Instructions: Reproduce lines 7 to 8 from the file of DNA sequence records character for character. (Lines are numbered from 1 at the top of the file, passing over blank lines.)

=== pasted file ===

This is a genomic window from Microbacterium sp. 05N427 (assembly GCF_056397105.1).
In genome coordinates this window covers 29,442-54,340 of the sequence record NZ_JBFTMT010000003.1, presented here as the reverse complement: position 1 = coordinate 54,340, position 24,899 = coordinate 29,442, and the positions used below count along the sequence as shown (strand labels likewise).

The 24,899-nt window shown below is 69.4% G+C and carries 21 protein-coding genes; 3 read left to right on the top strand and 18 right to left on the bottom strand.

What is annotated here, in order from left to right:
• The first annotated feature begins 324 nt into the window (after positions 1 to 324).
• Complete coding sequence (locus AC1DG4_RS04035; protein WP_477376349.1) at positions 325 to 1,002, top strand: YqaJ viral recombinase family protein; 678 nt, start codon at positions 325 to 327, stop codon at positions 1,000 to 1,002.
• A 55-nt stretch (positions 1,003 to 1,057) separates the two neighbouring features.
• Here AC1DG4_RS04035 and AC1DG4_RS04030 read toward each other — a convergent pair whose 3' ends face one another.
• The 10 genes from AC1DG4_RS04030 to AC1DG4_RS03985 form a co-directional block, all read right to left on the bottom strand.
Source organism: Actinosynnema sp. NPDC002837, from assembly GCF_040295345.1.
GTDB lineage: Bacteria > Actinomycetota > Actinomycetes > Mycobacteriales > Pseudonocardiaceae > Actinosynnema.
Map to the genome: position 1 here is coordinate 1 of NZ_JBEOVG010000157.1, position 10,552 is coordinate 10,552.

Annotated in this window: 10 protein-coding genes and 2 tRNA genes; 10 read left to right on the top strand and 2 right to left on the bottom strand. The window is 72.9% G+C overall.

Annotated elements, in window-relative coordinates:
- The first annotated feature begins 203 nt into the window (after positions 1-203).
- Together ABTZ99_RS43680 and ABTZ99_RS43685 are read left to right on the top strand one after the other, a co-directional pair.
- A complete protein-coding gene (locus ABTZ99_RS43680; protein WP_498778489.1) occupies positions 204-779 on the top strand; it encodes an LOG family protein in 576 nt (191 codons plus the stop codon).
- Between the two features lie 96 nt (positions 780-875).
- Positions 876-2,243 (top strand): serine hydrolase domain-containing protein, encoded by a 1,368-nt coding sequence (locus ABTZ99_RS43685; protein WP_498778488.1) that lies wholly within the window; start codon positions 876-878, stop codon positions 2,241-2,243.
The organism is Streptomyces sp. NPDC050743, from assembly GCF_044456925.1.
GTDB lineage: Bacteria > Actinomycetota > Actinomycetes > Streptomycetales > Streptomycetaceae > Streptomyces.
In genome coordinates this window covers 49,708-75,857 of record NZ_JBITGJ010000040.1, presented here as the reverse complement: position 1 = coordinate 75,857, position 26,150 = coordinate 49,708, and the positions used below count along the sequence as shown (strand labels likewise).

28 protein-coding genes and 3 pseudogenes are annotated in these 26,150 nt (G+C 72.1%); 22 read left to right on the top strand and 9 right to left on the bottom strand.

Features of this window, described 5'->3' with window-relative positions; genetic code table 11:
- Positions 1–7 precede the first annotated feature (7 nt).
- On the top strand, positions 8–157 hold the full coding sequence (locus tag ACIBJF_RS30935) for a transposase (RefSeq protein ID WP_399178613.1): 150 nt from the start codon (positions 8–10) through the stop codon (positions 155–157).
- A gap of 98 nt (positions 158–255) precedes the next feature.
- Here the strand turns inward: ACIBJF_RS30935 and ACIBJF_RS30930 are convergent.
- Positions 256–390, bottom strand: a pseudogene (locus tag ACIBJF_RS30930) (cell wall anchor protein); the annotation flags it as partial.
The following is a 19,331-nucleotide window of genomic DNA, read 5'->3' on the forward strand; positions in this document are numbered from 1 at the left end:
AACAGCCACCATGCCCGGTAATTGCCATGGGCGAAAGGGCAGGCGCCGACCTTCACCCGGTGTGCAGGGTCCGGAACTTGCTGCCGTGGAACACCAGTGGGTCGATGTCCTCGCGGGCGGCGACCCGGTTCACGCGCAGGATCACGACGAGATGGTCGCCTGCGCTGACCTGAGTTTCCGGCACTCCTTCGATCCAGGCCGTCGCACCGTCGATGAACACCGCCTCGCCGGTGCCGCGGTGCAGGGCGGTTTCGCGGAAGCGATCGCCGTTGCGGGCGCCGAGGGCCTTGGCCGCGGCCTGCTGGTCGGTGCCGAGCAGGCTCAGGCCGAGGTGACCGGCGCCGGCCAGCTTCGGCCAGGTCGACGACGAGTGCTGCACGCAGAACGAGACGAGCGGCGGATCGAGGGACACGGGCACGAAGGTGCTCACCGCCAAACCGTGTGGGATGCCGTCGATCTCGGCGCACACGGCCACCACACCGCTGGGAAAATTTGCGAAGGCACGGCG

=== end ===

• A 55-nt stretch (positions 1,003 to 1,057) separates the two neighbouring features.
• Here AC1DG4_RS04035 and AC1DG4_RS04030 read toward each other — a convergent pair whose 3' ends face one another.